Her approach of continuous learning opens the door to the C-suite at a rural Maine hospital. She earned her MBA through AAPL and is now pursuing a degree in health law.
During its 95-year history, Cary Medical Center in Caribou, Maine, has had only two chief medical officers.
The first CMO was long gone by the time Regen Gallagher took the post in 2012, and “because I was the first CMO here in almost 30 years, I had no shoes to fill. I got to invent my own job,” says Gallagher, a member of the American Association for Physician Leadership since 2007.
Embracing the all-hands-on-deck ethic that comes with rural hospitals, she says, “we obviously have things that we gravitate toward based on skills and position, but if it needs to be done and I am the one free, then I do it. Everyone works this way.”
Q Given the financial struggles and general isolation of rural hospitals, what attracted you to Cary Medical and has kept you there for more than a decade?
A Aroostook County is home for my husband, which is what brought me here. What keeps me here, though, is the amazing team at our hospital. Everyone here, from the housekeeper to the CEO, understands that we are here to take exceptional care of our community. You can feel the "family" when you walk in the door.
Q The timing of your rise through the leadership ranks at Cary Medical seems to coincide with your pursuit of an MBA through our association in 2008. Coincidence?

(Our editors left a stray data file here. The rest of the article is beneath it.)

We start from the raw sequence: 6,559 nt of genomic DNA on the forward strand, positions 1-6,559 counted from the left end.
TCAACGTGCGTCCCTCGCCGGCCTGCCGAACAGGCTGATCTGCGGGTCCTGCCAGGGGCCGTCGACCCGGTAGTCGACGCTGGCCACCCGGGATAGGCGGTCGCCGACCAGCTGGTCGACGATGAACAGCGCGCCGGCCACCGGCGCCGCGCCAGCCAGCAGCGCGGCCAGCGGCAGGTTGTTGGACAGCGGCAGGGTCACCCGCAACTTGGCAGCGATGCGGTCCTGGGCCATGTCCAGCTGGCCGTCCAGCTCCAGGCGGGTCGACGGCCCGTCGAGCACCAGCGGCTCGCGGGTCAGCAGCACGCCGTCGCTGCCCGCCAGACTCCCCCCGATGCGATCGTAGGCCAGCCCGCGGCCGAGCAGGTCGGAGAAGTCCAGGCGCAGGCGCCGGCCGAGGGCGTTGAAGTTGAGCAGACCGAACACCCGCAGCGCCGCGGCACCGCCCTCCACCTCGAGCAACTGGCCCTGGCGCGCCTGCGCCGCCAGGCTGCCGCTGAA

A I knew almost nothing about the business of medicine coming out of residency. When I got to Caribou, it took about five minutes for them to draft me onto various committees. I learned a lot during that time but wanted a more formal education, so I started taking classes. Soon, I realized I was close to completing the prerequisites for the MBA, so I went for it. In the end, it really did open the door for me to become CMO.
Q You are now pursuing a degree in health law. Do you consider that a necessity for today’s physician leaders?
A A necessity? No. But, I think the importance of continuing to be an active learner cannot be overstated. This happens to be a formal degree program, but that's not the necessary part. The constant learning of new information that changes your perspective and challenges your assumptions is an essential part of being a physician leader.
Q As CMO of a small-town hospital, you wear many hats, among them that of physician adviser, patient safety officer, cancer center administrator, etc. How can a physician leader be successful at so many things?
A This comes back to being willing to learn and grow. It is also about being allowed to learn. My CEO wants me to do an outstanding job every day. But, when I make an error — and I do — there isn't punishment. We work together to fix the problem and learn how not to let it happen again. I have a lot of support above and below me. It is always a team effort.
Q What is the role of physician leadership in saving rural hospitals? Nearly 90 have closed nationally since 2010.
A Physician leaders are uniquely suited to bridge the gap between the business and practice of medicine. Because we see both sides, we can help our organizations take outstanding care of our patients while using our resources wisely. We also have a respected voice with our congressional delegations, so when we talk to them about issues facing rural hospitals, their constituents, senators and representatives listen. We are viewed as a credible voice from the front lines. This has broad impact and is an underutilized tool in my experience.